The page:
Williams, the third seed at this year’s U.S. Open, is tennis royalty. She continues to chase the 24th Grand Slam title to tie Margaret Court’s record. Although her last major title came at the 2017 Australian Open, she has reached four Grand Slam finals since then, including those at the last two U.S. Opens. At 38, Williams is viewed by some as past her peak, with even one more title unlikely. But with the power she can still deliver on her groundstrokes and the intelligence with which she constructs points and targets her opponents’ weaknesses, there’s always the possibility of another championship.

Osaka, the fourth seed, was the U.S. Open champion in 2018 and followed that up by winning the Australian Open five months later. She has struggled to replicate her form at Grand Slams since then, but after her father returned as her coach after the 2019 U.S. Open, she won titles in Osaka and Beijing. Her performances there were a glimmer of the Osaka fans had become used to and pointed to something critical: While the physical aspects of her game seem unimpeachable, Osaka has spoken about the need to work on her mental game. Unforced errors can sink her on bad days, especially as her style often leads her into long rallies. On Saturday, Osaka pulled out of the Western & Southern Open final, citing a pulled hamstring. This is a cause for some concern heading into the U.S. Open, but Osaka’s high level of play should shine through.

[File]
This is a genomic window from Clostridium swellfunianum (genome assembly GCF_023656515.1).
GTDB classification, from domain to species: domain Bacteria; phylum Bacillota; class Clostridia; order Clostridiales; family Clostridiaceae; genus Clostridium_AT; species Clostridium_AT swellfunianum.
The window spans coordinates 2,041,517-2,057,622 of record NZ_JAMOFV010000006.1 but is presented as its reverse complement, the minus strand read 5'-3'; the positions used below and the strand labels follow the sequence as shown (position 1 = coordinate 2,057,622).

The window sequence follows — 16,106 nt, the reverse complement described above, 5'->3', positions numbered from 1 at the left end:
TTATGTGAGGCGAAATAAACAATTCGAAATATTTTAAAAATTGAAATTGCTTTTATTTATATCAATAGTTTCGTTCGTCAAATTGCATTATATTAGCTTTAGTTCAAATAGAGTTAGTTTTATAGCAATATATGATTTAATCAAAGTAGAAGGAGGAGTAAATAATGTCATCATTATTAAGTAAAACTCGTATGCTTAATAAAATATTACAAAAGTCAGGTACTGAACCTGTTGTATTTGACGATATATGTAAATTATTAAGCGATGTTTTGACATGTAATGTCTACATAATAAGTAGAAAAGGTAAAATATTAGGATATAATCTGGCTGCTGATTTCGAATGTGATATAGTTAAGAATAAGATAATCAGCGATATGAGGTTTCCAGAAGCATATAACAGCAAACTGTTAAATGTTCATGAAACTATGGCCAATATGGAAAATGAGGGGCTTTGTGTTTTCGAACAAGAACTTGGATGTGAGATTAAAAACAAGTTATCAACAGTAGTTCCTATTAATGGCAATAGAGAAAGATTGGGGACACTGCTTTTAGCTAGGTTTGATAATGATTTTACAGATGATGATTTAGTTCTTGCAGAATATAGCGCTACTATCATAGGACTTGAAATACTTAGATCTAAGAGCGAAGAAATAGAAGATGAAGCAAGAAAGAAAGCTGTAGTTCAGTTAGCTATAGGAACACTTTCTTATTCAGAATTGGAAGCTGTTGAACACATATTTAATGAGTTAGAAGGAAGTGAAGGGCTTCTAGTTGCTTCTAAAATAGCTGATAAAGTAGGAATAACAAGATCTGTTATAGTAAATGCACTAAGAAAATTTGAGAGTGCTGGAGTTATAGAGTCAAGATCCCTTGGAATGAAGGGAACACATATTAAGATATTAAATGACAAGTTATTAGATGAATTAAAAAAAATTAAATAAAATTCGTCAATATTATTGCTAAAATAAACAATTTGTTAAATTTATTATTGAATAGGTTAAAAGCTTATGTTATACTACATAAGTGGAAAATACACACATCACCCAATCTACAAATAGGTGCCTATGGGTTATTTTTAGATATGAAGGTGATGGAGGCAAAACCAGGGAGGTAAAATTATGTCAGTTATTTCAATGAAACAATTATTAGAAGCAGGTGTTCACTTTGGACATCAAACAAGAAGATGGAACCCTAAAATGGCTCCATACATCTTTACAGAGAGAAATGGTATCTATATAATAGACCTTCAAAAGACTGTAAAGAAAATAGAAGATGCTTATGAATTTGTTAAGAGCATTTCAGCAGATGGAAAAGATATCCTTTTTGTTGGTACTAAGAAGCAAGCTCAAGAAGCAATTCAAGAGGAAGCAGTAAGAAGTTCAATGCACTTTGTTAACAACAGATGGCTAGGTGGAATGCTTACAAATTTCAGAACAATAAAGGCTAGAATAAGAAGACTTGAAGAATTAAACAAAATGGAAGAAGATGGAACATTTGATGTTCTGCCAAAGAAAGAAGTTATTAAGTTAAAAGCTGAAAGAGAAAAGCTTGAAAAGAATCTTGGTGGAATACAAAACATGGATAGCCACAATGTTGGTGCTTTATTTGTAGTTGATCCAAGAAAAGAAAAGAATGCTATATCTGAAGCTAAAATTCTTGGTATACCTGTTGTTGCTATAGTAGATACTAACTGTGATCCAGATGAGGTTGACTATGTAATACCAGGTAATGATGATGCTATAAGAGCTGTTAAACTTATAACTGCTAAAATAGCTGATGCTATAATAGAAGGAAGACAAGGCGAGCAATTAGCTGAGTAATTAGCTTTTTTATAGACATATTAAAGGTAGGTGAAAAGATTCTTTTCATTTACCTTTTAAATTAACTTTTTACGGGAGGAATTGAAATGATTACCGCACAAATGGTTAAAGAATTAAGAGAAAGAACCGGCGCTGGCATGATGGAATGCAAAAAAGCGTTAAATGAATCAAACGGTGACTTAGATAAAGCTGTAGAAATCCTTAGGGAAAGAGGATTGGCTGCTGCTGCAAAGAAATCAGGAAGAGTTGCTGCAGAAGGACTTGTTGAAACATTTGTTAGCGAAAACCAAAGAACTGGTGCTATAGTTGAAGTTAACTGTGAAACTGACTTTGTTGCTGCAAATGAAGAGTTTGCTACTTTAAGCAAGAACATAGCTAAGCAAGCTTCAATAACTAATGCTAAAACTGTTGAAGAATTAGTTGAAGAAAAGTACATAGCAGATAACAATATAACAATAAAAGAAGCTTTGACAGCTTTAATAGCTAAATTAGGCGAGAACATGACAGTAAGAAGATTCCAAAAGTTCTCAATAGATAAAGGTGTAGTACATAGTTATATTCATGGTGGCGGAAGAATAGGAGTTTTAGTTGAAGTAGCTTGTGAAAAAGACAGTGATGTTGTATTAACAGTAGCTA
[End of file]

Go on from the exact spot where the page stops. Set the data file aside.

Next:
Sabalenka’s best performance at a Grand Slam was a round of 16 finish at the U.S. Open in 2018, but the 22-year-old Belarusian has shown strengths and consistency elsewhere. She won three tournaments in 2019 and won the championship at the Doha Open early in 2020. With her U.S. Open doubles title last year, she is a young player who appears to be primed for further victories. Her aggressive style of play allows her to dictate points but can also lead to unforced errors. While that generally works in her favor on fast-paced hardcourts, it can hurt her chances in the long, grinding two-week format of a Grand Slam.